On what the process of getting the early enrollees on campus was like and what he has seen from them…

“You mean, do you want me to create an unrealistic expectation for them? Is that what you want me to do? I mean, I’ve gotten to be around them a little bit, yeah. I’ve been able to see them work out and lift in the weight room, but the guys we got to see practice briefly, I think we got maybe three or four practices in with those guys before we had to go to Atlanta for the bowl. So, no, I’m not ready to put any stamps on anybody or any unrealistic expectations on anybody. I know that’s what a lot of people want to talk about, is those guys, but for me, unrealistic expectations are the biggest avenue to failure. I don’t want to place that burden on anyone. I want these guys to grow and learn and work hard. They’ll get a chance to perform in the spring.”

On his preliminary plans for the secondary and how the transfer portal affects that…

“l I think the number one thing is the secondary is a developmental position. Number two, especially for us, is when you look at it across the board, the number of players we’ve had that play as freshmen have been few and far between when it comes to defensive backs. There have certainly been role players but not many guys that can just step in and play. So, it’s a position that needs to be developed, we have some guys that we’ve been developing that need to step up and play. We’ve also got some young guys that we’ve signed that we just talked about that will have to grow quickly and will get an opportunity to compete for positions. We certainly have availability at that spot and we certainly knew that was coming for a long time, because we had some talented players that we knew were going to have the ability to leave as juniors. So, these young guys will begin to work, some of the older guys that got to play in the bowl game more than normal, they’re going to get a lot of opportunities and we’re going to try and develop some of these guys. The best part of the secondary will be the front four getting some pressure and being able to rush, so that will be just as important as anything else that we do.”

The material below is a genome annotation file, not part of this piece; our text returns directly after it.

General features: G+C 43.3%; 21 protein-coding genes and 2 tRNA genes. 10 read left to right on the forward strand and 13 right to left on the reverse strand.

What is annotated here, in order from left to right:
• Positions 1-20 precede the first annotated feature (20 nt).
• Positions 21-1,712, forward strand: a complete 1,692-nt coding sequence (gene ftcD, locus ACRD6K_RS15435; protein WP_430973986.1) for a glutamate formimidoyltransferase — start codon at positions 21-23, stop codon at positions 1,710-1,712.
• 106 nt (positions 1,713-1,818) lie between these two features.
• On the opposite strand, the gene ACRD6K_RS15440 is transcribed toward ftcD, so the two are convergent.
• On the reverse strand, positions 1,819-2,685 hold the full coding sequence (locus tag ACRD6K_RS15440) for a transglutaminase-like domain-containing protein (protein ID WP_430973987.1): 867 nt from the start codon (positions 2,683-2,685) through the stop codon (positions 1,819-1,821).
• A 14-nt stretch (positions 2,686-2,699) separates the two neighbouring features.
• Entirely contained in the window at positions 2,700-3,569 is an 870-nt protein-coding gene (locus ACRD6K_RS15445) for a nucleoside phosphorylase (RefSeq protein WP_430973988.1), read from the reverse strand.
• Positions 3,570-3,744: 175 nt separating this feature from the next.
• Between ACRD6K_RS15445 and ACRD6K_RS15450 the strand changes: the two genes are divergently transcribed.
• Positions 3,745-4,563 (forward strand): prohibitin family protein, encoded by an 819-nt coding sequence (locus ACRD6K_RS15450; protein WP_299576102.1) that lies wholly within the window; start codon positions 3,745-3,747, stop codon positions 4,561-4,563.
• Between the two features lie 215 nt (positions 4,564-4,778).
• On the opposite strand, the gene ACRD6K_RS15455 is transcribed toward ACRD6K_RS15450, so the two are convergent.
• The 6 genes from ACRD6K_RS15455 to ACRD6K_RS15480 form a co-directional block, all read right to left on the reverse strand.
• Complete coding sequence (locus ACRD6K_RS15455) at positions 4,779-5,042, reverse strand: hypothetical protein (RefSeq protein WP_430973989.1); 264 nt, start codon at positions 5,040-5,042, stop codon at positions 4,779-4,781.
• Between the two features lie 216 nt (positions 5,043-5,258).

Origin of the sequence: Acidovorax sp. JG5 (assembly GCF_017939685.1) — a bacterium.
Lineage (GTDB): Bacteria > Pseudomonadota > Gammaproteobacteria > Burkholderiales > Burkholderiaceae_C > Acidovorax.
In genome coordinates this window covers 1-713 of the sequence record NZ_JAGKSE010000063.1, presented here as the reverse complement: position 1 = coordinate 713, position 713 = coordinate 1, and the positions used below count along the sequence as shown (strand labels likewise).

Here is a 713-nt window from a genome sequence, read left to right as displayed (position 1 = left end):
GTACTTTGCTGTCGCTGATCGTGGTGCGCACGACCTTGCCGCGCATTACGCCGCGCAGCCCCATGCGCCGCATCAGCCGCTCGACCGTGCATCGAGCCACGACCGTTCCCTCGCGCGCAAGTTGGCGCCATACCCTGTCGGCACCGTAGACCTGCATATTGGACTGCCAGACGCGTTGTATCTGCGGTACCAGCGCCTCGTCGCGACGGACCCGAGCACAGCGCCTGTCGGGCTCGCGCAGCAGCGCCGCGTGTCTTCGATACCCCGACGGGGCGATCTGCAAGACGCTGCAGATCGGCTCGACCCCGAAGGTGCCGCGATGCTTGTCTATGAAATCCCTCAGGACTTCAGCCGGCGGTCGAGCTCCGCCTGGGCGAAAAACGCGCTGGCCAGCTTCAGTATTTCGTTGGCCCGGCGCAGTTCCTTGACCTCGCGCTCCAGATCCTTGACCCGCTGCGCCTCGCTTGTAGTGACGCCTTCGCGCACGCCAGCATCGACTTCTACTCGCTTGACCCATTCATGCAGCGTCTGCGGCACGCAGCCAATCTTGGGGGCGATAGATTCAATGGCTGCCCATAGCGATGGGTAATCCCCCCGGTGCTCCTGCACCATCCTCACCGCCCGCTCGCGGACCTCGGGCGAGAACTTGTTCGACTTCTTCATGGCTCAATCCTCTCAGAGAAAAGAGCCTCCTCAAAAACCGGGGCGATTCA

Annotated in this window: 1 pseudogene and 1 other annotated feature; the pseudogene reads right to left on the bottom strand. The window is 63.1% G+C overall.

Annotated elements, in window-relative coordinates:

On whether there has been any indication about the possibility to host prospects on campus this spring and whether the style of recruiting throughout COVID has recharged him and his staff in some ways…

“Yeah, I would say that the travel aspect. I enjoy going to the high schools. I enjoy going to the basketball games. I enjoy promoting our game and our sport. I don’t look at that as taxing, because if you are not doing that you are doing something else. It is not like it ever stops; I have probably been more involved with my family, my kids, my players, our team here, with their activities after hours more than normal. I haven’t been on the road to basketball games, in-home visits, and have all of that under control. All those things that you would typically do in a January time period. As far as us getting kids back on campus, that is up to the NCAA. They have pushed it back several times, and we will find out shortly here if they have pushed it back this date back that we currently have. I am looking forward to getting guys back because I want to find more about them as men when they come to campus. I want to learn more about their families and have them get around our players, so that we can feel comfortable about the guys we are bringing in.”

 

On what players he has not met yet and what made them come to Georgia without the normal atmosphere…